2012-06-08 / Top Stories

SJEH Usage Up 35 Percent In Wake Of PHC Closure

By Howard Schwach

The closure of Peninsula Hospital Center on Beach 51 Street by the state’s Department of Health has caused a wave of new usage by the peninsula’s only hospital, St. John’s Episcopal Hospital in Far Rockaway, an SJEH spokesperson said this week.

“In 2011, St. John’s had 11,000 patient admissions and approximately 120,000 outpatient visits with 30,000 Emergency Department visits,” hospital spokesperson Penny Chin said on Wednesday. “Since Peninsula’s closure, St. John’s is experiencing a 35 percent increase in patient visits to its Emergency

Department. At the same time, its inpatient volume has increased approximately 11 percent, with regular occupancy rates of 85 percent.”

Chin added, “Within its current structure, the Hospital is nearing its capacity to meet the increased demand for services; staff is accomplishing this with much grace, caring and compassion.”

Nelson Tobbe, the hospital’s CEO, said, “While the Rockaway peninsula is facing a challenging time for health care since the closure of Peninsula Hospital Center, St. John’s Episcopal Hospital is doing all it can to meet community needs as quickly as possible. St. John’s staff has done an excellent job to date treating the increased numbers of patients and remains committed to be a reliable and enduring provider of healthcare and medical education.”

“On behalf of our Board of Managers, I can say we are very concerned about the immediate and long-term healthcare needs posed by Peninsula’s closure,” Tobbe added. “With the support of our elected officials and others, we are exploring every option to expand health care services to our community.”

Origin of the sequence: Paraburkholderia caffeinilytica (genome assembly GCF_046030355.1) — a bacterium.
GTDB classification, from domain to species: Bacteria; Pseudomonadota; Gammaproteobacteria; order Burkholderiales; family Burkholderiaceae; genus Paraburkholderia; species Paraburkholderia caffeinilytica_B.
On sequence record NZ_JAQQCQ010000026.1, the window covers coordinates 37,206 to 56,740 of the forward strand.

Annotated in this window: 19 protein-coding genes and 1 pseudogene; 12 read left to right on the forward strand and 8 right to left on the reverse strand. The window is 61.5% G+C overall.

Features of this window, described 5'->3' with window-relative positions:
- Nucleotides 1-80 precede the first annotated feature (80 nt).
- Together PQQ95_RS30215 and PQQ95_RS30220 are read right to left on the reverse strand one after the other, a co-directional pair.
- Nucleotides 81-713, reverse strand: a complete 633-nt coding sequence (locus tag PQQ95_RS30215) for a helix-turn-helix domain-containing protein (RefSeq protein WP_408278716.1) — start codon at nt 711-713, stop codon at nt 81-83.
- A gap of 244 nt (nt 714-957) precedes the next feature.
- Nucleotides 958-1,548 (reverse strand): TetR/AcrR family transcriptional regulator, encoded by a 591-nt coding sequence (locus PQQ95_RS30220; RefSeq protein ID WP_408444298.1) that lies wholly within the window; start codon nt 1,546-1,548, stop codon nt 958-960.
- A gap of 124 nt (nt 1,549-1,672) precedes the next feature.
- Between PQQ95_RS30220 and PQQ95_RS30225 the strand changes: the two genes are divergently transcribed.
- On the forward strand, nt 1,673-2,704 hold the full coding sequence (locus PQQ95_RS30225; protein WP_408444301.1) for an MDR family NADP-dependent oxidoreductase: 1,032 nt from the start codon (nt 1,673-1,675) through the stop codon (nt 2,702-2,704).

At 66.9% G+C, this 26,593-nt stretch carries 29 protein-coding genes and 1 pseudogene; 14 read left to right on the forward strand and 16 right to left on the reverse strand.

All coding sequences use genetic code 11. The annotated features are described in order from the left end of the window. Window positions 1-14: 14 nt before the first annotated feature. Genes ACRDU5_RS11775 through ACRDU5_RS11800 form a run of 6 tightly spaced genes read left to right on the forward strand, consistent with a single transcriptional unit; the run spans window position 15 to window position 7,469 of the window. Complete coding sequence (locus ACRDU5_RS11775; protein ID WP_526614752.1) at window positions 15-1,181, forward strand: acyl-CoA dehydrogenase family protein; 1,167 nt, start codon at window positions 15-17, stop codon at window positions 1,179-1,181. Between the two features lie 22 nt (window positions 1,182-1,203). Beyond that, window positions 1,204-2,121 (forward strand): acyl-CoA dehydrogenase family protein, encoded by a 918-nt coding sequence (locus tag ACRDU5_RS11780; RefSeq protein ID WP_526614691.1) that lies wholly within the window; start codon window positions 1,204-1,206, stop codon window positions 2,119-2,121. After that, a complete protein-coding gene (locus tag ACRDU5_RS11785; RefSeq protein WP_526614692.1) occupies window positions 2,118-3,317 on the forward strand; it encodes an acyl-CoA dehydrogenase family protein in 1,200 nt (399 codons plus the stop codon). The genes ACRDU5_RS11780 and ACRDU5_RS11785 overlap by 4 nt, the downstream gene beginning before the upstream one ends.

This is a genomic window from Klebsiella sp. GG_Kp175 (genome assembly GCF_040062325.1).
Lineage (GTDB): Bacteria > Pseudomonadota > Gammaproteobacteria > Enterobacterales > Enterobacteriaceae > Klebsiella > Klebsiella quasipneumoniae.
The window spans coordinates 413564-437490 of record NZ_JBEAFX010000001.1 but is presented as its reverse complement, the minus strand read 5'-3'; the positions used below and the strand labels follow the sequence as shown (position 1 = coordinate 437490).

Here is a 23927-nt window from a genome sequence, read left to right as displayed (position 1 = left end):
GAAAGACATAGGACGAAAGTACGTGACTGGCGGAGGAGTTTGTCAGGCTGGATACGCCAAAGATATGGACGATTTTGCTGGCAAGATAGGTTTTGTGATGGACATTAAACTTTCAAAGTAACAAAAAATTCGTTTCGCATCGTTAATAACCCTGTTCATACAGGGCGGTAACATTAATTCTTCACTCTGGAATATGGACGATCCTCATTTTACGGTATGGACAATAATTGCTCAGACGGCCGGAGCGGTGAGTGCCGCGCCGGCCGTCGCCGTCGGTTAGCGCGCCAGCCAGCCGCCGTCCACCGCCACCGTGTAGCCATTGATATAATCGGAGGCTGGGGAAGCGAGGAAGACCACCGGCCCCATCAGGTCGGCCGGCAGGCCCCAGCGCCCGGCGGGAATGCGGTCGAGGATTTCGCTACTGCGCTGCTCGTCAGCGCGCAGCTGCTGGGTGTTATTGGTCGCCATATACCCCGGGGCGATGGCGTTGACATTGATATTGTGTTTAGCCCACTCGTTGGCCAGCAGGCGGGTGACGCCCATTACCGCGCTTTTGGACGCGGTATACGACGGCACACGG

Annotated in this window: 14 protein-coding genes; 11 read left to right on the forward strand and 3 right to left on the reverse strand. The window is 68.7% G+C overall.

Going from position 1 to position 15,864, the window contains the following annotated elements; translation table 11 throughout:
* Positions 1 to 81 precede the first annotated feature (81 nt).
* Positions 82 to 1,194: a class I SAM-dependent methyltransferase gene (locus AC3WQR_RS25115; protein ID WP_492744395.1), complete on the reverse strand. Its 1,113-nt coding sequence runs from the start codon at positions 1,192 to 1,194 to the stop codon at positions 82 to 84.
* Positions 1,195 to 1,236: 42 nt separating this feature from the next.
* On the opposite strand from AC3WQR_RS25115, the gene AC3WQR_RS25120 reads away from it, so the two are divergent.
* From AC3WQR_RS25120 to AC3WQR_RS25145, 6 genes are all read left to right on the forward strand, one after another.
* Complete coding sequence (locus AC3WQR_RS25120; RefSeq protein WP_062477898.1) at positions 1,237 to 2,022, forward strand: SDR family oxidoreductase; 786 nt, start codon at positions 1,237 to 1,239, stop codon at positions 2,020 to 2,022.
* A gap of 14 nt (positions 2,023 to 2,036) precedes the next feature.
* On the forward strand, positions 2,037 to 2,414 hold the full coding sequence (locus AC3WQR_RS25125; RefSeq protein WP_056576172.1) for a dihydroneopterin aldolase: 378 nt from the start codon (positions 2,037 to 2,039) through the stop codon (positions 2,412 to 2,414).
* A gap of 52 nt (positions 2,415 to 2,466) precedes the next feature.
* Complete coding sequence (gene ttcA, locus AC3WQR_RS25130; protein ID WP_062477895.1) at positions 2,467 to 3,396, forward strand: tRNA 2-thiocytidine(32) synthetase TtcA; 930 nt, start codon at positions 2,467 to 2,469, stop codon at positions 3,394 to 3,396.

Chin said that the Hospital has sought a number of ways to reach out to the community, open channels of communication, and identify new and potential partners to provide healthcare.

She said that the Hospital has filed Certificate of Need applications with the New York State Department of Health for phased facility expansions for the Emergency Department, including an observation unit, and the Critical Care Department, which will permanently expand capacity.

In addition, the credentialing process for new physicians has been expedited, with eight physicians coming aboard, and staffing continues to increase in the Emergency Department and other areas of the Hospital.

A new Family Medicine practice is being established in Belle Harbor and ambulatory clinic services have been expanded. Improving access to ambulatory care and serving new locations will meet the demand for primary care and help to decompress demand for emergency care, Chin said. .

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